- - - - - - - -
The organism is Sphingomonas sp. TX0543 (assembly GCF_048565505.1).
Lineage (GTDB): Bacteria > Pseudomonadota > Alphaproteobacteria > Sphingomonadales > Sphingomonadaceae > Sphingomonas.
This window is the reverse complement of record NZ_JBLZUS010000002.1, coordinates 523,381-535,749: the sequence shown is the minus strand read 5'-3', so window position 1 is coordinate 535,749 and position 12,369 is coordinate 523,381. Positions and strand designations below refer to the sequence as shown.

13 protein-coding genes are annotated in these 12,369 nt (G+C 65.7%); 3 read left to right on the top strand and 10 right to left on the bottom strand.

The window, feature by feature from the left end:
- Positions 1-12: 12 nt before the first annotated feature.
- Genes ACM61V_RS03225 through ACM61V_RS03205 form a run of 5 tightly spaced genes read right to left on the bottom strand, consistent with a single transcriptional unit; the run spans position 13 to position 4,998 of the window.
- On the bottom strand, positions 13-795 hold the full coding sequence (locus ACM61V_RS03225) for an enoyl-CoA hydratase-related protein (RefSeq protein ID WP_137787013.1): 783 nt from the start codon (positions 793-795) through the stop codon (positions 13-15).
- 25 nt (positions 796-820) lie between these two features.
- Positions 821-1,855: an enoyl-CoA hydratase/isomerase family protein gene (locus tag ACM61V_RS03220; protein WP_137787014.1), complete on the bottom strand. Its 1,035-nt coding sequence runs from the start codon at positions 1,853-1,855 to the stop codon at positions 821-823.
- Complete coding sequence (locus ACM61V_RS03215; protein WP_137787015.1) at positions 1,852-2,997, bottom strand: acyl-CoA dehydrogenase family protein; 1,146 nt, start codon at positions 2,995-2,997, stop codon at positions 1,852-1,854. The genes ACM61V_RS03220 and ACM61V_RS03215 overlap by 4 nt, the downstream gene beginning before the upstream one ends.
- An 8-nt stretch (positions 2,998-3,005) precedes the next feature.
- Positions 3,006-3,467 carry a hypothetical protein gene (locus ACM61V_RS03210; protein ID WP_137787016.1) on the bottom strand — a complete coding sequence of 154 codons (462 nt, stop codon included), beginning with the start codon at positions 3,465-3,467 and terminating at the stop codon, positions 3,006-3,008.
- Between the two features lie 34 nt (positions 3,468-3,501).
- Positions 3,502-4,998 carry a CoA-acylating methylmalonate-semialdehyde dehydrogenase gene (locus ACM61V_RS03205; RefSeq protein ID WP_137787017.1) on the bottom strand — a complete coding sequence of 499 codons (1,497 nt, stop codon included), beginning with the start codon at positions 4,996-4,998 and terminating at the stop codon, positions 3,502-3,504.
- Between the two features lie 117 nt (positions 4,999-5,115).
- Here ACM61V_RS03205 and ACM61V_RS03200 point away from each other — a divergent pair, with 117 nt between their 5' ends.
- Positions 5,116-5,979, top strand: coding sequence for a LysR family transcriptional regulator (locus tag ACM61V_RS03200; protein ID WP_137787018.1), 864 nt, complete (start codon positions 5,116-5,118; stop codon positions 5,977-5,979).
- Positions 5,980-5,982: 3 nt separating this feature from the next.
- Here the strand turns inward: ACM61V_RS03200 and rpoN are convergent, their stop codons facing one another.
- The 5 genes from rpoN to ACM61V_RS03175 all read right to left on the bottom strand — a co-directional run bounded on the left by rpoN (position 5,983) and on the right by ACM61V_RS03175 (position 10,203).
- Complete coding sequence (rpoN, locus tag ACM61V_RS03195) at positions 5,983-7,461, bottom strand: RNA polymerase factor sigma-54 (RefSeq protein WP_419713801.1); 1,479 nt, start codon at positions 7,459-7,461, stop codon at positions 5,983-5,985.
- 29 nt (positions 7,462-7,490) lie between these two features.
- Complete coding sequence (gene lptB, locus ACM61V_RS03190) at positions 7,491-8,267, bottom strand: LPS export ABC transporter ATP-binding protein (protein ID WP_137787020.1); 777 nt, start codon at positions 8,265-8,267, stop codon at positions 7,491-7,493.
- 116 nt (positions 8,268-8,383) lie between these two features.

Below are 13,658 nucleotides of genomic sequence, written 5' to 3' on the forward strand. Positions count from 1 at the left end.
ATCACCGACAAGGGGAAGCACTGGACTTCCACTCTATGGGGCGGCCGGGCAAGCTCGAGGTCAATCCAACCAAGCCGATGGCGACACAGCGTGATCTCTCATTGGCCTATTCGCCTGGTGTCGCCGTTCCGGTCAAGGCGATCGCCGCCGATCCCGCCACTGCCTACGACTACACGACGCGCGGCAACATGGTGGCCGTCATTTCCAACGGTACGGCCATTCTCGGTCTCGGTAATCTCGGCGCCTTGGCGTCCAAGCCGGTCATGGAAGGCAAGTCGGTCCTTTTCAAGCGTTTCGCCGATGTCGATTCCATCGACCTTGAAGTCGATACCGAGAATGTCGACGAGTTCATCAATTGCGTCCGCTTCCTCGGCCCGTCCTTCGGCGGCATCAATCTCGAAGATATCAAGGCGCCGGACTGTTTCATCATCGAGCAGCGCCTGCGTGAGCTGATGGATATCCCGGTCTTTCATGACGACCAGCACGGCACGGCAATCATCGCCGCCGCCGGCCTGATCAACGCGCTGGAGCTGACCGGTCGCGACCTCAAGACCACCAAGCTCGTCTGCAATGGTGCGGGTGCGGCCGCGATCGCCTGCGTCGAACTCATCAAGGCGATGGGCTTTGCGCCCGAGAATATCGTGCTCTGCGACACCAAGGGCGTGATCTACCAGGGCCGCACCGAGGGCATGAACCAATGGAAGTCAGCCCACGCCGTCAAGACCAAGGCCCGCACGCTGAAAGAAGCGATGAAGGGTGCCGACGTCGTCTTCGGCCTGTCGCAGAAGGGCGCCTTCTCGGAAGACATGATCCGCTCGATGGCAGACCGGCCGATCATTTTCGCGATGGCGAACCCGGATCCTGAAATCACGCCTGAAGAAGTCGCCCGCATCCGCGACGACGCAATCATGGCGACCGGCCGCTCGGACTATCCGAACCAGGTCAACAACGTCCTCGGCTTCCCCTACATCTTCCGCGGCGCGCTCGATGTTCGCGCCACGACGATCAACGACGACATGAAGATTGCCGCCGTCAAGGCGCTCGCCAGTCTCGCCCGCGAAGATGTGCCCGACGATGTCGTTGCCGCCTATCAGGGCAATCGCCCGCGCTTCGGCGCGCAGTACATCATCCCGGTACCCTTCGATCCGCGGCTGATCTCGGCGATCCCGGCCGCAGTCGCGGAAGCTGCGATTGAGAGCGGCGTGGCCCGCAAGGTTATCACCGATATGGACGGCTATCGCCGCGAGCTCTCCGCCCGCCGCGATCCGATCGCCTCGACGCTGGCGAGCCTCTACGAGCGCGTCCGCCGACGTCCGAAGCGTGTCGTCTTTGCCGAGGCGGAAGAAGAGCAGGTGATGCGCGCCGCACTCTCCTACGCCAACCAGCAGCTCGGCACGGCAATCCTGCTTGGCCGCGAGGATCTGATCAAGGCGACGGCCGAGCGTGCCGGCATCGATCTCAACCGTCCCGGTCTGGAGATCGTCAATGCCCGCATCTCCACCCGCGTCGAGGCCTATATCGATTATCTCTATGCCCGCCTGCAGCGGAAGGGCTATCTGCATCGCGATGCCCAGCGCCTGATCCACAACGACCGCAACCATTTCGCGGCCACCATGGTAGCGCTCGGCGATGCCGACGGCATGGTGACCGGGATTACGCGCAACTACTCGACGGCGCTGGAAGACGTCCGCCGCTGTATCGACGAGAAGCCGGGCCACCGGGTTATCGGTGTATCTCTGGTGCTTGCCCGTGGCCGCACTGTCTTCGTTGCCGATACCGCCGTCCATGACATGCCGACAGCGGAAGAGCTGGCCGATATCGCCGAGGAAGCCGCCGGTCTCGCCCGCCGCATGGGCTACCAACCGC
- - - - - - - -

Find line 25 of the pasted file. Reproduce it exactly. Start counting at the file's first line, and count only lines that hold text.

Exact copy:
- 116 nt (positions 8,268-8,383) lie between these two features.